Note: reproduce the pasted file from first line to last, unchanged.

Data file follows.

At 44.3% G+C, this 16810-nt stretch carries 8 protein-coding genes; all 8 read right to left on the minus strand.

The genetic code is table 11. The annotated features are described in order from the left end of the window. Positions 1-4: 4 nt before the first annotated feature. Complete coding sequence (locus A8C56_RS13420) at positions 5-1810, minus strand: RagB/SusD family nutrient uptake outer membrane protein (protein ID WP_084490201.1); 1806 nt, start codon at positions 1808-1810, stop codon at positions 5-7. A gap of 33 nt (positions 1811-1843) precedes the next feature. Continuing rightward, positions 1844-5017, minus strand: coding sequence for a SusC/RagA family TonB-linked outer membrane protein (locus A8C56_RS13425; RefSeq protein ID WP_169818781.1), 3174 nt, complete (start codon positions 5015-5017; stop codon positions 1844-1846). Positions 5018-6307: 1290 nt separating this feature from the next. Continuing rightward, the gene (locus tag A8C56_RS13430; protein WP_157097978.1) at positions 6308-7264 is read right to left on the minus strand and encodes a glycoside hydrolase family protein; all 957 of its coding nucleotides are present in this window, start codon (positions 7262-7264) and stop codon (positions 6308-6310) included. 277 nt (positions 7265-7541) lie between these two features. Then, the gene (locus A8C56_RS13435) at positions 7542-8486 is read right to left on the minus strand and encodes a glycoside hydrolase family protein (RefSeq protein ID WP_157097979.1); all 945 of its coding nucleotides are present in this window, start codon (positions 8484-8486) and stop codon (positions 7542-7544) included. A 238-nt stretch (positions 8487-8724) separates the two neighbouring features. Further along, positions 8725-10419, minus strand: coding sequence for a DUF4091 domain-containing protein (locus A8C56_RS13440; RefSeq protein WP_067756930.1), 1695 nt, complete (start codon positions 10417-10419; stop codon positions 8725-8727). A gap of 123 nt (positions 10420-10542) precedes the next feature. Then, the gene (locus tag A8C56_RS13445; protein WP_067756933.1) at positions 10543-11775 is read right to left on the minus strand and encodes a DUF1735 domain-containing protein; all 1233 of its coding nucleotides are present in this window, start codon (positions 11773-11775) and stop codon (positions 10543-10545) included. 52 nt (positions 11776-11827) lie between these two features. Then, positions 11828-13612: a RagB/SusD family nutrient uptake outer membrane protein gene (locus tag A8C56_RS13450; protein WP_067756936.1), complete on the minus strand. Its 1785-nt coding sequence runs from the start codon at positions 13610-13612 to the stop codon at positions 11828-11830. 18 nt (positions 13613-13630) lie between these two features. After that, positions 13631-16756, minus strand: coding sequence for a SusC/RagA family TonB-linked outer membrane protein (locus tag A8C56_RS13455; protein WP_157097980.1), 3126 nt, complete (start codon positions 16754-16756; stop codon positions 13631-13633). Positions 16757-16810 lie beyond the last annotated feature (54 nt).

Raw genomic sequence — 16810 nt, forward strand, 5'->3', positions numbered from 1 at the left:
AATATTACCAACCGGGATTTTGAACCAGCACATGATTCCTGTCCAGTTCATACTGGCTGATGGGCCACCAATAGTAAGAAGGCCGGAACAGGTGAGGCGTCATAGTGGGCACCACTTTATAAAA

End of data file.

At 44.3% G+C, this 16810-nt stretch carries 8 protein-coding genes; all 8 read right to left on the minus strand.

The genetic code is table 11. The annotated features are described in order from the left end of the window. Positions 1-4: 4 nt before the first annotated feature. Complete coding sequence (locus A8C56_RS13420) at positions 5-1810, minus strand: RagB/SusD family nutrient uptake outer membrane protein (protein ID WP_084490201.1); 1806 nt, start codon at positions 1808-1810, stop codon at positions 5-7. A gap of 33 nt (positions 1811-1843) precedes the next feature. Continuing rightward, positions 1844-5017, minus strand: coding sequence for a SusC/RagA family TonB-linked outer membrane protein (locus A8C56_RS13425; RefSeq protein ID WP_169818781.1), 3174 nt, complete (start codon positions 5015-5017; stop codon positions 1844-1846). Positions 5018-6307: 1290 nt separating this feature from the next. Continuing rightward, the gene (locus tag A8C56_RS13430; protein WP_157097978.1) at positions 6308-7264 is read right to left on the minus strand and encodes a glycoside hydrolase family protein; all 957 of its coding nucleotides are present in this window, start codon (positions 7262-7264) and stop codon (positions 6308-6310) included. 277 nt (positions 7265-7541) lie between these two features. Then, the gene (locus A8C56_RS13435) at positions 7542-8486 is read right to left on the minus strand and encodes a glycoside hydrolase family protein (RefSeq protein ID WP_157097979.1); all 945 of its coding nucleotides are present in this window, start codon (positions 8484-8486) and stop codon (positions 7542-7544) included. A 238-nt stretch (positions 8487-8724) separates the two neighbouring features. Further along, positions 8725-10419, minus strand: coding sequence for a DUF4091 domain-containing protein (locus A8C56_RS13440; RefSeq protein WP_067756930.1), 1695 nt, complete (start codon positions 10417-10419; stop codon positions 8725-8727). A gap of 123 nt (positions 10420-10542) precedes the next feature. Then, the gene (locus tag A8C56_RS13445; protein WP_067756933.1) at positions 10543-11775 is read right to left on the minus strand and encodes a DUF1735 domain-containing protein; all 1233 of its coding nucleotides are present in this window, start codon (positions 11773-11775) and stop codon (positions 10543-10545) included. 52 nt (positions 11776-11827) lie between these two features. Then, positions 11828-13612: a RagB/SusD family nutrient uptake outer membrane protein gene (locus tag A8C56_RS13450; protein WP_067756936.1), complete on the minus strand. Its 1785-nt coding sequence runs from the start codon at positions 13610-13612 to the stop codon at positions 11828-11830. 18 nt (positions 13613-13630) lie between these two features. After that, positions 13631-16756, minus strand: coding sequence for a SusC/RagA family TonB-linked outer membrane protein (locus tag A8C56_RS13455; protein WP_157097980.1), 3126 nt, complete (start codon positions 16754-16756; stop codon positions 13631-13633). Positions 16757-16810 lie beyond the last annotated feature (54 nt).

Raw genomic sequence — 16810 nt, forward strand, 5'->3', positions numbered from 1 at the left:
AATATTACCAACCGGGATTTTGAACCAGCACATGATTCCTGTCCAGTTCATACTGGCTGATGGGCCACCAATAGTAAGAAGGCCGGAACAGGTGAGGCGTCATAGTGGGCACCACTTTATAAAA